any regulation, no stop signs and no light, and no walking light or anything. and drivers, anyone can tend to speed up on that strip. because oh,, this is long, of nothing to stop me so i am going to speed up. and you know, just usually (inaudible) pedestrian and except in school time. i think that it is crucial that the city spends the budget on production and safety because i have done research and it is not the first accident that happened on slope. there has been many previous accidents and according to the neighborhood associations it has been a problem before i was born. and i really want that to be the last accident that happens on slope. thank you. >> good morning, everyone. i'm lisa and i am the president
of the sunny side neighborhood association. and just after the last speaker, we lost the custodian due to a fatality with a car. and i think that this issue of safety. and i want to talk about two things today, i want to talk about safety and blight and they are related. >> first with safety, we have lost too many people to unnecessary car accidents. and that i am struck by how much money we spend on bicycles we want more but we all walk but yet pedestrian safety is not something that we are allocating, enough resources to and i think that needs to be something that we need to make sure gets an appropriate amount of expenditure towards to really make us a safer community, collectively across the neighborhoods and so that
is my first point and my second point is that i should thank all of you. we don't have like... we have mother's day and father's day and we don't have a special day to honor public servants, i don't think and there is not always a greeting card and i want to say that to you because i call your departments and i asked for things and you are responsive and i want to appreciate you and you can do anything for a living but a public servant is not an easy job to take and i thank you all for what you do. i am trying to be advocate for the city with the community. so the second thing that i want to talk about is, around blight that we have a lot. and the first thing is that i want to make sure that you have open pots of money that can be leveraged. we can volunteers to do things but we need resources to do that. planning is an example of that and so i suggest that we continue to do that and the last thing is that i would say that we have mixed results with 311 and suggest that we take a look more closely at what could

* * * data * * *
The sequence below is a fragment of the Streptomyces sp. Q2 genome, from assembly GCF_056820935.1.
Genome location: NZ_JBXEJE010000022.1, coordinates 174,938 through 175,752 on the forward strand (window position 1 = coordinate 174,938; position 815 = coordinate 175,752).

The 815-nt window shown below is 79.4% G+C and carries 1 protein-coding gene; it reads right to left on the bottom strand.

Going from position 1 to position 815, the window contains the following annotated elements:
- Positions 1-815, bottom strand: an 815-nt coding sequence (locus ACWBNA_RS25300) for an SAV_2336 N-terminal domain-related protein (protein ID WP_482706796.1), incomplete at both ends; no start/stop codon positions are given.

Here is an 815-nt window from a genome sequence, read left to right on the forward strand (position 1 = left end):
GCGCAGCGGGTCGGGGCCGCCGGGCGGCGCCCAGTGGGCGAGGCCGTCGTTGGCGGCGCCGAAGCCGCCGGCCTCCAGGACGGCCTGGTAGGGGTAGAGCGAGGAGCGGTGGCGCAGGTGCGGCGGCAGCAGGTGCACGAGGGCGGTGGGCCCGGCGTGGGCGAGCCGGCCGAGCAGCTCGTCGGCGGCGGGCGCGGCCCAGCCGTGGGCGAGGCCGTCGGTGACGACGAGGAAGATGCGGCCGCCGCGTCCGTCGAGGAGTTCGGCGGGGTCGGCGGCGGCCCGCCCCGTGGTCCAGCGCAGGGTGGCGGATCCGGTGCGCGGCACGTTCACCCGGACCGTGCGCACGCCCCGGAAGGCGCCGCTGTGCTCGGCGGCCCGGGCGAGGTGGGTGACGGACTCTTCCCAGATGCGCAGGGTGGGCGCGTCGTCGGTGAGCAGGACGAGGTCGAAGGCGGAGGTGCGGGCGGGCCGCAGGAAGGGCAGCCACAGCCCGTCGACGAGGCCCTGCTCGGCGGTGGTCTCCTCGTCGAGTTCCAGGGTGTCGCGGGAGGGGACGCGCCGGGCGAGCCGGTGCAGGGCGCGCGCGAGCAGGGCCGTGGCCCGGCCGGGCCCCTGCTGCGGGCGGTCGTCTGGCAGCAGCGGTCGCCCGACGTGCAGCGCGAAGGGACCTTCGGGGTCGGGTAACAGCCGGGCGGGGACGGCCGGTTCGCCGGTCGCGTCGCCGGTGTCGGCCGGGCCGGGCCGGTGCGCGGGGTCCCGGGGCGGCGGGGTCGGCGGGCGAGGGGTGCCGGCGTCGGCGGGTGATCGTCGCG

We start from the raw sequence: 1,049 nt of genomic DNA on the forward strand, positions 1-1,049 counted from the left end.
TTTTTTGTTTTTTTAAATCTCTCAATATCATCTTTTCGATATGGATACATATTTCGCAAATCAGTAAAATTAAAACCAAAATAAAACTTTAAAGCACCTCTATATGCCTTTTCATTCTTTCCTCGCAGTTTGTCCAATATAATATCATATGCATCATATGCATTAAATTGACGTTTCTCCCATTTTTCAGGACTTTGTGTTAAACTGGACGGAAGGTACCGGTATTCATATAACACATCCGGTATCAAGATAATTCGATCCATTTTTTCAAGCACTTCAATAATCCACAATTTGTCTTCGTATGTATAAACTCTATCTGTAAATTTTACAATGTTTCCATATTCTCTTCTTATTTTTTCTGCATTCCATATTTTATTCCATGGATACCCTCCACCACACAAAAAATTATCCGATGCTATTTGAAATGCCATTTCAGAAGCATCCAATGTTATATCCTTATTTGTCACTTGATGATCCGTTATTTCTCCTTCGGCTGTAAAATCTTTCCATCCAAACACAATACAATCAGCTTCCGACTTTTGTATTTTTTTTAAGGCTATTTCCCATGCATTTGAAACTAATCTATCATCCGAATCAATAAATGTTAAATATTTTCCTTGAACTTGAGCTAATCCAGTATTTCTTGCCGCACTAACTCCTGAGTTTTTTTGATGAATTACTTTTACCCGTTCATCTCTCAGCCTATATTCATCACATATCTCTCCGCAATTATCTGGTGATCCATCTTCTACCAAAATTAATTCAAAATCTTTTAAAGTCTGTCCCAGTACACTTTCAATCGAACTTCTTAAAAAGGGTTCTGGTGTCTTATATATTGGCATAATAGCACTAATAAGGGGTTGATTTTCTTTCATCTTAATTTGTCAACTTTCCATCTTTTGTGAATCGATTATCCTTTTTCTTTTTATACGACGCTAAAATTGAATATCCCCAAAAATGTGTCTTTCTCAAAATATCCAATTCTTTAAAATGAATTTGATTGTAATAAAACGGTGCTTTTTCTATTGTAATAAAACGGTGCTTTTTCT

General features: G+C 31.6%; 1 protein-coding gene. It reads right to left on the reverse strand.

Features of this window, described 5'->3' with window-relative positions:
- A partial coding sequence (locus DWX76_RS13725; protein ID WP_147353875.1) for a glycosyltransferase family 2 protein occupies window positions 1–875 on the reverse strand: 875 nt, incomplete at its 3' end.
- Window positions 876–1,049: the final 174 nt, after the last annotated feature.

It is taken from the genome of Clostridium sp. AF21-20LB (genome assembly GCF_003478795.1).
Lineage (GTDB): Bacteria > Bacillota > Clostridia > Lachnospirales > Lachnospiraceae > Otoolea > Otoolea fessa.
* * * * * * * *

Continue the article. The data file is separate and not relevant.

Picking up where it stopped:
complete the cases of 311. i would say that 50 percent of the time they are a result verses the times when they are handed off. so thank you again and i appreciate all that you do. >> thank you. [ applause ] . >> and before she goes up i want to call the next five speakers if you want to make your way. cheryl, and kim, brian, charles, i am sorry i can't read your last night, from inner sunset heights and dik more tan. >> good morning, good morning, mayers and supervisors. representatives from all of our city departments, please say hello to all of our seniors from the district 7 and district 4. and i thank them for coming to the town hall with us every time that we can, thank you for osha for providing language service and now it is easier to get the non-english speakers to come to this town hall because they feel that they can
participate as equal citizens as those who speak english, thank you very much mayor and supervisors for supporting the language programs. today, for the elderly ceo i am here to talk about the needs of our seniors as you know, mayor and supervisors, san francisco is a highest number of seniors over 65. we are already at 19 percent of the population higher than any city near us or near san francisco. i want to talk a little bit about how cpi has really eroded the core of the senior services that through path and the (inaudible) has provided to all of the seniors in san francisco for many years. for example, i am sure that kate and your budget staff have told us that for the cpi increase alone for food, for food items for the past six
years the increase for food and gasoline and other cbi increased rises close to 57 percent. and for the past three years, 41 percent. and so mayor even when you make our nutrition program whole, a couple of years ago. but by, being... for the funding for the past five or six or seven years and with the cost keep escalating and already support for the elderly as we try to serve the 300,000 for the year without finding ourselves staring at 100,000 dollar deficit and so i urge you to take a look at senior services like information referal, the (inaudible) program and the immigration program, the nutrition program, they all need some infusion of extra dollars from you. thank you very much. >>